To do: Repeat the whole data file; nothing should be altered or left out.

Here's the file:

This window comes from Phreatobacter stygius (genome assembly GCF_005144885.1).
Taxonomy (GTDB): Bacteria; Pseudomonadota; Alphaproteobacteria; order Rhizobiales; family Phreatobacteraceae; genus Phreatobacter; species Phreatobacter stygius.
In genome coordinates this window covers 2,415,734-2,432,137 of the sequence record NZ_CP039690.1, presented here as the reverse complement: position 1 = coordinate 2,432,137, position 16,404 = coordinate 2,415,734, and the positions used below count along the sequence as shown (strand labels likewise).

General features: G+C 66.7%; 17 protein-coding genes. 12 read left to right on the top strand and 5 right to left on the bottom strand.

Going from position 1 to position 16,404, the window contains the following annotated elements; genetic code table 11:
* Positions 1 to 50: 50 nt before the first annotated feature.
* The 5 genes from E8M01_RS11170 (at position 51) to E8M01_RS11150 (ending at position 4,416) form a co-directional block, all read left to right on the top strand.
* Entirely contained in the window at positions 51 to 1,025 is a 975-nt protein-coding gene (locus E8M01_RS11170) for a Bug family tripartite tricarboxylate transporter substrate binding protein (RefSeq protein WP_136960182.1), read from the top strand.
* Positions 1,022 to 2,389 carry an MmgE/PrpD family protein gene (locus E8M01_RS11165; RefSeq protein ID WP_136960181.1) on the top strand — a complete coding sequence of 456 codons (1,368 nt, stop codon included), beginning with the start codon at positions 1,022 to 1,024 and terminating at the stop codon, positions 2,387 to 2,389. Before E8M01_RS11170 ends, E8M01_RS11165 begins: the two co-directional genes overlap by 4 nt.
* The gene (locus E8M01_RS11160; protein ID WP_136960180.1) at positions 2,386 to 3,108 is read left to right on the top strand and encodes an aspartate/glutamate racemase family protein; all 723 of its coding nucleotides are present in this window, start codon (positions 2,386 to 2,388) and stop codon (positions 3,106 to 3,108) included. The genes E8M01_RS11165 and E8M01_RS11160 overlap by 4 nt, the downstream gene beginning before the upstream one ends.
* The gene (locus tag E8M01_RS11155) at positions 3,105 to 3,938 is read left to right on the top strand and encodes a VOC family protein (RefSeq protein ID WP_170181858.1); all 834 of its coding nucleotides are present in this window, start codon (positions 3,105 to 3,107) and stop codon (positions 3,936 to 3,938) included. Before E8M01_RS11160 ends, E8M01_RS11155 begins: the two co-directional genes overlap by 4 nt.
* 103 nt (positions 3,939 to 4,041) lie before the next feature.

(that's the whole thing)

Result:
This window comes from Phreatobacter stygius (genome assembly GCF_005144885.1).
Taxonomy (GTDB): Bacteria; Pseudomonadota; Alphaproteobacteria; order Rhizobiales; family Phreatobacteraceae; genus Phreatobacter; species Phreatobacter stygius.
In genome coordinates this window covers 2,415,734-2,432,137 of the sequence record NZ_CP039690.1, presented here as the reverse complement: position 1 = coordinate 2,432,137, position 16,404 = coordinate 2,415,734, and the positions used below count along the sequence as shown (strand labels likewise).

General features: G+C 66.7%; 17 protein-coding genes. 12 read left to right on the top strand and 5 right to left on the bottom strand.

Going from position 1 to position 16,404, the window contains the following annotated elements; genetic code table 11:
* Positions 1 to 50: 50 nt before the first annotated feature.
* The 5 genes from E8M01_RS11170 (at position 51) to E8M01_RS11150 (ending at position 4,416) form a co-directional block, all read left to right on the top strand.
* Entirely contained in the window at positions 51 to 1,025 is a 975-nt protein-coding gene (locus E8M01_RS11170) for a Bug family tripartite tricarboxylate transporter substrate binding protein (RefSeq protein WP_136960182.1), read from the top strand.
* Positions 1,022 to 2,389 carry an MmgE/PrpD family protein gene (locus E8M01_RS11165; RefSeq protein ID WP_136960181.1) on the top strand — a complete coding sequence of 456 codons (1,368 nt, stop codon included), beginning with the start codon at positions 1,022 to 1,024 and terminating at the stop codon, positions 2,387 to 2,389. Before E8M01_RS11170 ends, E8M01_RS11165 begins: the two co-directional genes overlap by 4 nt.
* The gene (locus E8M01_RS11160; protein ID WP_136960180.1) at positions 2,386 to 3,108 is read left to right on the top strand and encodes an aspartate/glutamate racemase family protein; all 723 of its coding nucleotides are present in this window, start codon (positions 2,386 to 2,388) and stop codon (positions 3,106 to 3,108) included. The genes E8M01_RS11165 and E8M01_RS11160 overlap by 4 nt, the downstream gene beginning before the upstream one ends.
* The gene (locus tag E8M01_RS11155) at positions 3,105 to 3,938 is read left to right on the top strand and encodes a VOC family protein (RefSeq protein ID WP_170181858.1); all 834 of its coding nucleotides are present in this window, start codon (positions 3,105 to 3,107) and stop codon (positions 3,936 to 3,938) included. Before E8M01_RS11160 ends, E8M01_RS11155 begins: the two co-directional genes overlap by 4 nt.
* 103 nt (positions 3,939 to 4,041) lie before the next feature.